Does Being Vegetarian Cause Kidney Stones?

A plant-based diet has numerous health benefits, like reduced risk of heart disease, lower cholesterol and more.

Are you thinking about becoming a vegetarian to support your good health. Along with eating more vegetables, should you be more concerned about developing kidney stones?

Kidney stones are one of the more uncomfortable afflictions and if the stones block the flow from the kidneys, they can cause serious damage to the kidney itself. So, how are kidney stones and vegetables related?

How do kidney stones relate to a vegetarian diet?

Because most stones are calcium oxalate (about 70% or more) it was once believed that you should restrict foods high in calcium and oxalate to develop fewer kidney stones. Because oxalate is found in vegetables, you should restrict your vegetable intake, right? Turns out it’s not that simple.

  • Not all vegetables contain oxalate
  • If oxalate and calcium levels in a food are balanced, they stay in the gut and do not reach the kidneys
  • Diets high in protein and meat are associated with more kidney stones
  • A variety of other factors including dehydration, excessive vitamin C and excess salt also contribute to kidney stones

Has your urologist told you that vegetarians are prone to developing kidney stones? Was he completely accurate or completely off base? Well, neither or both, depending on how you look at it.

Carnivores get more kidney stones

Oxalate and calcium are more common in certain foods that are found in a vegetarian diet; however, it appears vegetarians get fewer stones than meat eaters.

In a study done in 1979, men with the highest meat consumption were more likely to repeatedly form stones due to an increase in the urinary excretion of calcium, oxalate and uric acid. This study was repeated in 1982 and vegetarians had a 40 to 60 percent decreased risk for developing kidney stones. In another study from 2009, the DASH diet (usually recommended for hypertension) cut the risk for kidney stones almost in half. The DASH diet includes:

  • High intake of fruits, vegetables, nuts and legumes, low-fat dairy products and whole grains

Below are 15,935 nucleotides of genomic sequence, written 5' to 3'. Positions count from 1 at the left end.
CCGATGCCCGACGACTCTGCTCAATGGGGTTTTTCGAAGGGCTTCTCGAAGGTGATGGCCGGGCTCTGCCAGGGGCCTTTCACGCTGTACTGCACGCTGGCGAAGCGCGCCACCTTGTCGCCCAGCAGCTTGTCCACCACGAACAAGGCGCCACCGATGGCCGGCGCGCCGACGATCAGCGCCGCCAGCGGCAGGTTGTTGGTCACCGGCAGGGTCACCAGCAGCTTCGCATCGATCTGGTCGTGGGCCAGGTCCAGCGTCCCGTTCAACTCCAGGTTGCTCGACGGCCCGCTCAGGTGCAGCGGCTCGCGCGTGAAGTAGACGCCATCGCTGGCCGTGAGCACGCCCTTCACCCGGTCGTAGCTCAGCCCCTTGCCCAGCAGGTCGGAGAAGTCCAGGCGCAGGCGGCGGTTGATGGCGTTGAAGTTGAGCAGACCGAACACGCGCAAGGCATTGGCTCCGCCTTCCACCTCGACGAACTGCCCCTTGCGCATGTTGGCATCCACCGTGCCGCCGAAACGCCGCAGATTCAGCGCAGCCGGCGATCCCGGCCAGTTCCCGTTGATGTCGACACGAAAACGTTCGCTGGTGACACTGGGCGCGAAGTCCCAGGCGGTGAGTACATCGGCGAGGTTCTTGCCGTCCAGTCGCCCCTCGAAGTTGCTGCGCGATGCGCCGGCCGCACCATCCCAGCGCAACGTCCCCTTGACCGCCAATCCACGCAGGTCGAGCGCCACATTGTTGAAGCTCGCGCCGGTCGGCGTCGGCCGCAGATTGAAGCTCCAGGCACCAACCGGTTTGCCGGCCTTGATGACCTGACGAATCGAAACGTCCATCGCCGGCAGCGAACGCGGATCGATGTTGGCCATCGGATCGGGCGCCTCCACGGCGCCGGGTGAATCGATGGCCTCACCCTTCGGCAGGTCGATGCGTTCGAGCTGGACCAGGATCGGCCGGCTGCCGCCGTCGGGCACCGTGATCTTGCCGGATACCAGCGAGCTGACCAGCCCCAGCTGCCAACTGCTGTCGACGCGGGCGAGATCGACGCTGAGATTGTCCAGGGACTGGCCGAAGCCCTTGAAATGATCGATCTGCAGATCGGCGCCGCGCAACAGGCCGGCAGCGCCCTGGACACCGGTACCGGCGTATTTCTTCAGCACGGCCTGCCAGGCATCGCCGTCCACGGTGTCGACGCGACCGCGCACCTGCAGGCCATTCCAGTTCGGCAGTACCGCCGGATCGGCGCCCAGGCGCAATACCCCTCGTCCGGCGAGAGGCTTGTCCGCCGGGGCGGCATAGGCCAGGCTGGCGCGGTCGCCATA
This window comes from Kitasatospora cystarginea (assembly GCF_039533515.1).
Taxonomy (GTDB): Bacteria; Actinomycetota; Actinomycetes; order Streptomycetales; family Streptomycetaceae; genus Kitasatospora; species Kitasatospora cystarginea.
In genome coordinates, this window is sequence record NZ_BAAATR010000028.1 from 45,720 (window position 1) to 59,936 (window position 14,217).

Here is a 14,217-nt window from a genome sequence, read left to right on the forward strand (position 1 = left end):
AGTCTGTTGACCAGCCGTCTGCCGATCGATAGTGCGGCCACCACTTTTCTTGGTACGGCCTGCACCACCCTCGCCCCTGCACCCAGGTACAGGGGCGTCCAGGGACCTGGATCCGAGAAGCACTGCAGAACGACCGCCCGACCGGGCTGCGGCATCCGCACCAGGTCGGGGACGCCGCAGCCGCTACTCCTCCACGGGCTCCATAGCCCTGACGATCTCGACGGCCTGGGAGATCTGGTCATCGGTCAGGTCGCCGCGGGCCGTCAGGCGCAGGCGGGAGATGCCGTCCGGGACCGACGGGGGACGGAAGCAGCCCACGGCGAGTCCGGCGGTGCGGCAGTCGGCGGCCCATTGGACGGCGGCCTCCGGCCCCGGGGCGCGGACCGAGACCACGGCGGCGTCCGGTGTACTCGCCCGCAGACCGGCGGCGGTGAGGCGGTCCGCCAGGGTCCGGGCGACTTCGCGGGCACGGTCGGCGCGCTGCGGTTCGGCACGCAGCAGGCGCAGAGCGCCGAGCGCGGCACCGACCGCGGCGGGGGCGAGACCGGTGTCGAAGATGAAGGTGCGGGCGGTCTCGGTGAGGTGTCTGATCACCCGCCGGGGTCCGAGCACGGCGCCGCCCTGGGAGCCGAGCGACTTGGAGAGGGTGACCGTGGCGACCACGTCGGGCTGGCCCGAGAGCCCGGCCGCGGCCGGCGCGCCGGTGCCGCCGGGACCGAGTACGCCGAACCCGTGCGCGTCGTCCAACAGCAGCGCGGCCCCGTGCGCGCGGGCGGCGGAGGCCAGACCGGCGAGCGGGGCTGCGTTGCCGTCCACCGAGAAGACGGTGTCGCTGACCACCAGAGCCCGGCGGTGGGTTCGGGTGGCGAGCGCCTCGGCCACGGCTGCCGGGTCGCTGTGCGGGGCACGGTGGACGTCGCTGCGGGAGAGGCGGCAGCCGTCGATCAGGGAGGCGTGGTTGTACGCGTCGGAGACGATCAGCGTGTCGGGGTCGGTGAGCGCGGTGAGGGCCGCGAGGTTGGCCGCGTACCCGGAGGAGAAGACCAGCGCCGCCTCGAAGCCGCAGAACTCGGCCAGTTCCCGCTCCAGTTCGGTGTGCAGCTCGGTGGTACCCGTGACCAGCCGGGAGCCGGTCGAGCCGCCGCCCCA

• Some lean meats
  • Low intake of sodium, sweetened beverages, and red and processed meats

Not all vegetables are created equally

Other studies have looked mostly at how oxalate and calcium leave your body in urine or at the amount of oxalate in the foods. They’ve found certain vegetables and foods with the highest oxalate content, like spinach, rhubarb, Swiss chard, strawberries, nuts, cocoa powder, chocolate, beets, beet greens, peppers, tea (both black and green), okra, peanuts, pecans, wheat germ and bran contain sufficient oxalate to increase excretion in urine. Of those foods mentioned beet greens, rhubarb, chard and tea pose the highest potential risk. If you have a history of kidney stones and your diet is high in these foods, then you are likely at a higher risk for developing more stones. So, what can you do?

Our recommendations:

  • Drink plenty of water (a simple formula to determine your daily water is ½ ounce per pound of body weight; eg; 150 pounds = 75 ounces a day).
  • Consume small amounts of protein (high protein leads to more calcium and oxalate in the urine).
  • Consume only small amounts of sodium (sodium increases urinary excretion of calcium).
  • Avoid the main oxalate-rich, calcium-low foods, such as tea and cocoa.
  • If you must consume high-oxalate foods, mix them with high-calcium foods, like chocolate with a little skim milk (this will keep the calcium and oxalate from reaching your kidneys) or boil high-oxalate leafy greens and discard the water.
  • Avoid vitamin C in high doses (this can be converted to oxalate and come out in the urine).
  • Avoid high-dose calcium supplements taken once a day (these increase calcium excretion in the urine) or if you must take calcium supplements take them in the form of calcium citrate and take smaller doses, two to three times a day with meals.
  • Avoid the standard American diet or diets high in meats.
  • Enjoy other vegetarian foods.
  • If you have a stone, strain your urine and bring it in for analysis (to make sure that you are like most people and have calcium oxalate stones, other stones have other recommendations).
  • If you have calcium oxalate stones, talk to your urologist about taking potassium citrate.

You may want to share this post with your urologist. All good doctors want to give their patients the most accurate information possible but often time does not permit them to do so. This will help them help others who want to follow a vegetarian diet but have a history of kidney stones.

Looking for other ways to live a healthier, happier life? Reverse heart disease and diabetes, lose weight and reduce your cancer risk with these tips from Dean Ornish.

This content originally appeared on Ornish Living.

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